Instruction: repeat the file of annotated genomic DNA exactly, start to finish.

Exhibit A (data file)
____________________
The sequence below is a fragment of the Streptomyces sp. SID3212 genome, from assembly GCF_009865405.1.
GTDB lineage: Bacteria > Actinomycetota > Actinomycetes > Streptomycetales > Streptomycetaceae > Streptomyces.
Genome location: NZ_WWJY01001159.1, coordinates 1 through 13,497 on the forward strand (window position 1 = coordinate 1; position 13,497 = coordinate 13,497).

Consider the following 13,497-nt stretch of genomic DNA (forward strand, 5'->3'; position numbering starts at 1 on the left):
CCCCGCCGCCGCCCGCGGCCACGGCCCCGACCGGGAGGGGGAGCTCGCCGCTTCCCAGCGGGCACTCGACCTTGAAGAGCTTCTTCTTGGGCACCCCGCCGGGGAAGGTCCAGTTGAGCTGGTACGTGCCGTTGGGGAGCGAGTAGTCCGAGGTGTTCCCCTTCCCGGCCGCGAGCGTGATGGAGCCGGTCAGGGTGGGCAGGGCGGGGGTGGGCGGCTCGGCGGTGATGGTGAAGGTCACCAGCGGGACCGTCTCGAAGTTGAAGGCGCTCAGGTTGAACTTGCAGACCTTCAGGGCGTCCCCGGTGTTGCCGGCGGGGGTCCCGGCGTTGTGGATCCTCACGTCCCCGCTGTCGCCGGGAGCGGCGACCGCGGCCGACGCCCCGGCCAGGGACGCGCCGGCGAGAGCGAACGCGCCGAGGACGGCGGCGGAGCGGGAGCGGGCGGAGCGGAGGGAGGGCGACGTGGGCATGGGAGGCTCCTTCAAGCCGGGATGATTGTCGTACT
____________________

The sequence below is a fragment of the Streptomyces sp. SID3212 genome, from assembly GCF_009865405.1.
GTDB lineage: Bacteria > Actinomycetota > Actinomycetes > Streptomycetales > Streptomycetaceae > Streptomyces.
Genome location: NZ_WWJY01001159.1, coordinates 1 through 13,497 on the forward strand (window position 1 = coordinate 1; position 13,497 = coordinate 13,497).

Consider the following 13,497-nt stretch of genomic DNA (forward strand, 5'->3'; position numbering starts at 1 on the left):
CCCCGCCGCCGCCCGCGGCCACGGCCCCGACCGGGAGGGGGAGCTCGCCGCTTCCCAGCGGGCACTCGACCTTGAAGAGCTTCTTCTTGGGCACCCCGCCGGGGAAGGTCCAGTTGAGCTGGTACGTGCCGTTGGGGAGCGAGTAGTCCGAGGTGTTCCCCTTCCCGGCCGCGAGCGTGATGGAGCCGGTCAGGGTGGGCAGGGCGGGGGTGGGCGGCTCGGCGGTGATGGTGAAGGTCACCAGCGGGACCGTCTCGAAGTTGAAGGCGCTCAGGTTGAACTTGCAGACCTTCAGGGCGTCCCCGGTGTTGCCGGCGGGGGTCCCGGCGTTGTGGATCCTCACGTCCCCGCTGTCGCCGGGAGCGGCGACCGCGGCCGACGCCCCGGCCAGGGACGCGCCGGCGAGAGCGAACGCGCCGAGGACGGCGGCGGAGCGGGAGCGGGCGGAGCGGAGGGAGGGCGACGTGGGCATGGGAGGCTCCTTCAAGCCGGGATGATTGTCGTACT